Charles d'Orléans

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Charles d'Orléans:

see Orléans, Charles, duc d'Orléans, Charles, duc d'
, 1391–1465, French prince and poet; nephew of King Charles VI. After the assassination of his father, Louis d'Orléans, he became (1407) titular head of the Armagnacs (see Armagnacs and Burgundians).
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References in periodicals archive ?
Now four of these books - the celebrated Jazz (1947), Posies de Stphane Mallarm (1932), Pasipha, Chant de Minos (1944) and Pomes de Charles d'Orleans (1950) - are going on public show for the first time ever in the UK, at the Walker Art Gallery from next week.
As Charles d'Orleans put it, ``Gentle spring, in sunshine clad, well dost thy power display
She further speculates that the so-called Corpus Master was employed by Charles d'Orleans during his captivity.
In Les fleurs du mal there are lyrics worthy of Charles d'Orleans or the young Victor Hugo; fables with stinging morals reminiscent of La Fontaine; speeches and dramatic monologues equal to those of Racine or Corneille.
Familiar friends, such as Vernon, the Gawain manuscript, and the Corpus Troilus, or those giants of liturgical book production such as the Sherborne Missal, the Bedford Psalter, the Beaufort Hours, and the prayer book of Charles d'Orleans, rub bindings with unfamiliar volumes from private collections or from less well-researched public collections blinking uncertainly in the unfamiliar light of scholarly examination.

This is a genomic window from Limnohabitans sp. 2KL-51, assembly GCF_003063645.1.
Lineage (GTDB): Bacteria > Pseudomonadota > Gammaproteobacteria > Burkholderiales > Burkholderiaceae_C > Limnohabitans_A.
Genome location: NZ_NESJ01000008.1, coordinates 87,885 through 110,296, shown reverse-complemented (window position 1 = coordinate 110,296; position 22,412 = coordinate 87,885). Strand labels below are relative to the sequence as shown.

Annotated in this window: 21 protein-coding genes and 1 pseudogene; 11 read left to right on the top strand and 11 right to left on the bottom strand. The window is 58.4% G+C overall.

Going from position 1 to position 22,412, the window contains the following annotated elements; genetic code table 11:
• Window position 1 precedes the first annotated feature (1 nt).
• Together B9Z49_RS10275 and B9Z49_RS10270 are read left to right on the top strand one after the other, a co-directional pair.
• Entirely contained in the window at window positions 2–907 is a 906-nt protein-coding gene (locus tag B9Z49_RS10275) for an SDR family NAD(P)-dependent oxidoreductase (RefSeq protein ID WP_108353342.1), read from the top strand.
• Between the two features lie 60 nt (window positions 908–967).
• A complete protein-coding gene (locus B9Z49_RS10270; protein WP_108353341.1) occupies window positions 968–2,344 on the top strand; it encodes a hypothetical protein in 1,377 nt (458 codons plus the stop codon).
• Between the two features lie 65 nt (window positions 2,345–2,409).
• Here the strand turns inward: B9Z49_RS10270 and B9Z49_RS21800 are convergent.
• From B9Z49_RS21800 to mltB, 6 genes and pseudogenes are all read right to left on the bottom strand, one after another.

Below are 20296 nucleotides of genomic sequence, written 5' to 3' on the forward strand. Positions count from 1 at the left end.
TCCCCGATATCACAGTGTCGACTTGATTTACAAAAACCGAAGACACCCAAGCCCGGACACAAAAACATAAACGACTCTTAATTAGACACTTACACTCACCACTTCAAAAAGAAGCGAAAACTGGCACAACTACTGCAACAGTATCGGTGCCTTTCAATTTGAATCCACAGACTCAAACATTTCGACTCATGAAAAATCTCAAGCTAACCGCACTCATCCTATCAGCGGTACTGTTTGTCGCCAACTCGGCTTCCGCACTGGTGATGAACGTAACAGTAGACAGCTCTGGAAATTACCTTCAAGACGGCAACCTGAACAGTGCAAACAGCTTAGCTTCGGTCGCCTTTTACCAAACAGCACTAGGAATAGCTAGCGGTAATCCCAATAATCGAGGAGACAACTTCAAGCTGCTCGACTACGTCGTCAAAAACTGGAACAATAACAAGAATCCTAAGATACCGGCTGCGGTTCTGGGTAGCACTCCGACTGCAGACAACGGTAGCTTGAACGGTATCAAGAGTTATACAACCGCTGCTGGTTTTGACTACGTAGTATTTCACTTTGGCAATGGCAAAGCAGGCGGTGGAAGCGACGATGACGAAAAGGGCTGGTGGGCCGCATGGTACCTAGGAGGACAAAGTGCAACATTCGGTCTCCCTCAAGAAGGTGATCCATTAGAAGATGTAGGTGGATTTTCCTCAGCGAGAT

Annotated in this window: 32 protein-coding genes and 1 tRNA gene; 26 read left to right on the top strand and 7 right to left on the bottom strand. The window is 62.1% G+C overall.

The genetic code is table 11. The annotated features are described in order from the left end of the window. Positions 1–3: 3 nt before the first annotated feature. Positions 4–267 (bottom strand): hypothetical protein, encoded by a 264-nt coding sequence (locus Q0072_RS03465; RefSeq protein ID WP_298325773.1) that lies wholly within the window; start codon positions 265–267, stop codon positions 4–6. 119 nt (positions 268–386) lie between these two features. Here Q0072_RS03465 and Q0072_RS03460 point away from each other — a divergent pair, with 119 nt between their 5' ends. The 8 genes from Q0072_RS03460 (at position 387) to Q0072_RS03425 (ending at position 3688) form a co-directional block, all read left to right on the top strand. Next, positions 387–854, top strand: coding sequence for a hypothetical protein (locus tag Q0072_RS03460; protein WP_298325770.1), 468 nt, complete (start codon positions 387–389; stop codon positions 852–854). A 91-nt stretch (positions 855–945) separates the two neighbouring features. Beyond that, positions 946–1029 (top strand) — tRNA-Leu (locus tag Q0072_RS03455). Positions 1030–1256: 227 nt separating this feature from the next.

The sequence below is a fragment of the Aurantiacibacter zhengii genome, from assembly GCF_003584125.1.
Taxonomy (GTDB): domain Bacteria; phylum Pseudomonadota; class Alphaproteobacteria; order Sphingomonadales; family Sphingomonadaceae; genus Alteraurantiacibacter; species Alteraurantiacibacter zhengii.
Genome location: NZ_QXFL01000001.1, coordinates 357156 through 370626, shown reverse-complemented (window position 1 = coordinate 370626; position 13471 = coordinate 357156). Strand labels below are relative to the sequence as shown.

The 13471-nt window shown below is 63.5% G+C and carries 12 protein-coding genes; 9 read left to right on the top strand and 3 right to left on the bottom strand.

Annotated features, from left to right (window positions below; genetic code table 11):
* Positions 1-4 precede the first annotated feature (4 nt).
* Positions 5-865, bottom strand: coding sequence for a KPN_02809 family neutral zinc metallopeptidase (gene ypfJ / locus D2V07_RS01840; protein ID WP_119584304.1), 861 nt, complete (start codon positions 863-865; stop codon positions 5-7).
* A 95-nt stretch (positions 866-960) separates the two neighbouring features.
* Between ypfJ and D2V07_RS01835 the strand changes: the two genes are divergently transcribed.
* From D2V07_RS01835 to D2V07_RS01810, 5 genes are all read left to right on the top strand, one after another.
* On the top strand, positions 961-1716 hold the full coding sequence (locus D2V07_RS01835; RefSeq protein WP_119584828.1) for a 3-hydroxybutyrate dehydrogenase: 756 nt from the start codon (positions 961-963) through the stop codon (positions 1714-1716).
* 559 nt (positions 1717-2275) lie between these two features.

Le poete et le prince; L'evolution du lyrisme courtois de Guillaume de Machaut a Charles d'Orleans.
Parallels with contemporary works are explored by Adrian Armstrong, who convincingly argues for affinities between Villon and the grands rhetoriqueurs, and by Muhlethaler, who sees Villon as comparable to Adam de la Halle and Charles d'Orleans in the way in which the barrier posed to self-expression by the unreliability of language becomes a vehicle for poetic creation.
Le Poete et le prince: Levolution du lyrisme courtois de Guillaume de Machaut a Charles d'Orleans.
In the present volume, Arn and a group of Charles d'Orleans specialists return to the Duke, and from a variety of perspectives, historical and literary, which illuminate Charles's imprisonment in interesting and unexpected ways.
This study of the poetic `I' in late medieval French poetry focuses on works by Guillaume de Machaut, Jean Froissart, Eustache Deschamps, Christine de Pizan, Alain Chartier, and Charles d'Orleans.
In her study of the Findern lyrics possibly authored by women, Sarah McNamer argued that with the exception of verses written by men actually imprisoned (not just by love), such as Charles d'Orleans and his friend and imitator William de la Pole, Duke of Suffolk, verses about lovers cruelly separated by Fortune were more likely to be written by women than by men since women suffered greater restraints on their mobility.
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